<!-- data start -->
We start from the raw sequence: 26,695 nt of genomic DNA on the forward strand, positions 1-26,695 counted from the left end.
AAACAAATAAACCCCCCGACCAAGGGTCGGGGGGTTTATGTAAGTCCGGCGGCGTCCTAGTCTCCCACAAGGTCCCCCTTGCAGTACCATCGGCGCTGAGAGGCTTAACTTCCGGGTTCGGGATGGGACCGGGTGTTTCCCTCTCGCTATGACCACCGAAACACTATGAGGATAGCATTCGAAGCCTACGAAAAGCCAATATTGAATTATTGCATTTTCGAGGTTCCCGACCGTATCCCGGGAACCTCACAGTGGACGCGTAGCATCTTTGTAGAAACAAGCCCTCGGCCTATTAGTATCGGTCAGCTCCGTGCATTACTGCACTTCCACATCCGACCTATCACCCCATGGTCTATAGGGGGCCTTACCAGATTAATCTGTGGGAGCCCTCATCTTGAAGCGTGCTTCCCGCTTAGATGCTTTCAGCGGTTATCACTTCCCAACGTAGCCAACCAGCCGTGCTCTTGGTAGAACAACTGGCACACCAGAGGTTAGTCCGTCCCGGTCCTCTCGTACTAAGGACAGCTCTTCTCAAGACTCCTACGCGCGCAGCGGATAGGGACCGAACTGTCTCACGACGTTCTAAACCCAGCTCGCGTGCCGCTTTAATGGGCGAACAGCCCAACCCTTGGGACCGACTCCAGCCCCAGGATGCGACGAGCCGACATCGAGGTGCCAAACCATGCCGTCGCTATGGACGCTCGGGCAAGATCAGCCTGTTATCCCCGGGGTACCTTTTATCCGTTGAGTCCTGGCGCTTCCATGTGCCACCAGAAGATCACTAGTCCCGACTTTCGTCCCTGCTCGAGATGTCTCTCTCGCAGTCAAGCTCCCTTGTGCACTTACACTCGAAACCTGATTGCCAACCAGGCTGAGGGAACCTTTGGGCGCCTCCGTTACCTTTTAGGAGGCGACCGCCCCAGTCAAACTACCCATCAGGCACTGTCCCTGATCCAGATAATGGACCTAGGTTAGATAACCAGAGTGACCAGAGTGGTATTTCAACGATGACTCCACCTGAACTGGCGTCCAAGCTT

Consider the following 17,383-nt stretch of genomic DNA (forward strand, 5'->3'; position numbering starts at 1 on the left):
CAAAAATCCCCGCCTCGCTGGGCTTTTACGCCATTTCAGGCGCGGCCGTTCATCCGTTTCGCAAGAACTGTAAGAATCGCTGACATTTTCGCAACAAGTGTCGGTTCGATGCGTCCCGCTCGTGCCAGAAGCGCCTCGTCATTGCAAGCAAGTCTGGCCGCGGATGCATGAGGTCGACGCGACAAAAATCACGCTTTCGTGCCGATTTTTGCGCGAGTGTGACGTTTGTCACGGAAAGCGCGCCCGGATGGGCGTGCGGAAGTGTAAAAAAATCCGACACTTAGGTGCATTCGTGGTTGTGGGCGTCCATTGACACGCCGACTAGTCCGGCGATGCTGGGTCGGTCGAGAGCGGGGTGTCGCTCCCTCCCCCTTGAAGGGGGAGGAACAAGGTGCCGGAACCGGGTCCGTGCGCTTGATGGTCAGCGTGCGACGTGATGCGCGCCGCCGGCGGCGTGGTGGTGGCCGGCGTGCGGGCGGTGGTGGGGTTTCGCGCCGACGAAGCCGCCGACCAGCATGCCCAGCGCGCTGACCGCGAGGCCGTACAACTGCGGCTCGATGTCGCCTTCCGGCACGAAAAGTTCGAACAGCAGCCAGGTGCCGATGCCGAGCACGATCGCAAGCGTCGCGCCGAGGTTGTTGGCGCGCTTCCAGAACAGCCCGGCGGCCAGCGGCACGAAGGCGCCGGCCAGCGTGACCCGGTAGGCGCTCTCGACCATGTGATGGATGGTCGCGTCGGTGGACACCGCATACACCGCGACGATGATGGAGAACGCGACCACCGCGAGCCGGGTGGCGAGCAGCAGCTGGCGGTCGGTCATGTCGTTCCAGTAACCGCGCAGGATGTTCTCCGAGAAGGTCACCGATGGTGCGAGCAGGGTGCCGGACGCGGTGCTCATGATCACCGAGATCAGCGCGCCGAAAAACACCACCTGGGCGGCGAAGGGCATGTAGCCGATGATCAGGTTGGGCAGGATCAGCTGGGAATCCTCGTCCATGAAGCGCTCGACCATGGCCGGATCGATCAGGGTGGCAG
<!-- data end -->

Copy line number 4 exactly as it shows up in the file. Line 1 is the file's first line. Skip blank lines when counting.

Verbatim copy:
CAAAAATCCCCGCCTCGCTGGGCTTTTACGCCATTTCAGGCGCGGCCGTTCATCCGTTTCGCAAGAACTGTAAGAATCGCTGACATTTTCGCAACAAGTGTCGGTTCGATGCGTCCCGCTCGTGCCAGAAGCGCCTCGTCATTGCAAGCAAGTCTGGCCGCGGATGCATGAGGTCGACGCGACAAAAATCACGCTTTCGTGCCGATTTTTGCGCGAGTGTGACGTTTGTCACGGAAAGCGCGCCCGGATGGGCGTGCGGAAGTGTAAAAAAATCCGACACTTAGGTGCATTCGTGGTTGTGGGCGTCCATTGACACGCCGACTAGTCCGGCGATGCTGGGTCGGTCGAGAGCGGGGTGTCGCTCCCTCCCCCTTGAAGGGGGAGGAACAAGGTGCCGGAACCGGGTCCGTGCGCTTGATGGTCAGCGTGCGACGTGATGCGCGCCGCCGGCGGCGTGGTGGTGGCCGGCGTGCGGGCGGTGGTGGGGTTTCGCGCCGACGAAGCCGCCGACCAGCATGCCCAGCGCGCTGACCGCGAGGCCGTACAACTGCGGCTCGATGTCGCCTTCCGGCACGAAAAGTTCGAACAGCAGCCAGGTGCCGATGCCGAGCACGATCGCAAGCGTCGCGCCGAGGTTGTTGGCGCGCTTCCAGAACAGCCCGGCGGCCAGCGGCACGAAGGCGCCGGCCAGCGTGACCCGGTAGGCGCTCTCGACCATGTGATGGATGGTCGCGTCGGTGGACACCGCATACACCGCGACGATGATGGAGAACGCGACCACCGCGAGCCGGGTGGCGAGCAGCAGCTGGCGGTCGGTCATGTCGTTCCAGTAACCGCGCAGGATGTTCTCCGAGAAGGTCACCGATGGTGCGAGCAGGGTGCCGGACGCGGTGCTCATGATCACCGAGATCAGCGCGCCGAAAAACACCACCTGGGCGGCGAAGGGCATGTAGCCGATGATCAGGTTGGGCAGGATCAGCTGGGAATCCTCGTCCATGAAGCGCTCGACCATGGCCGGATCGATCAGGGTGGCAG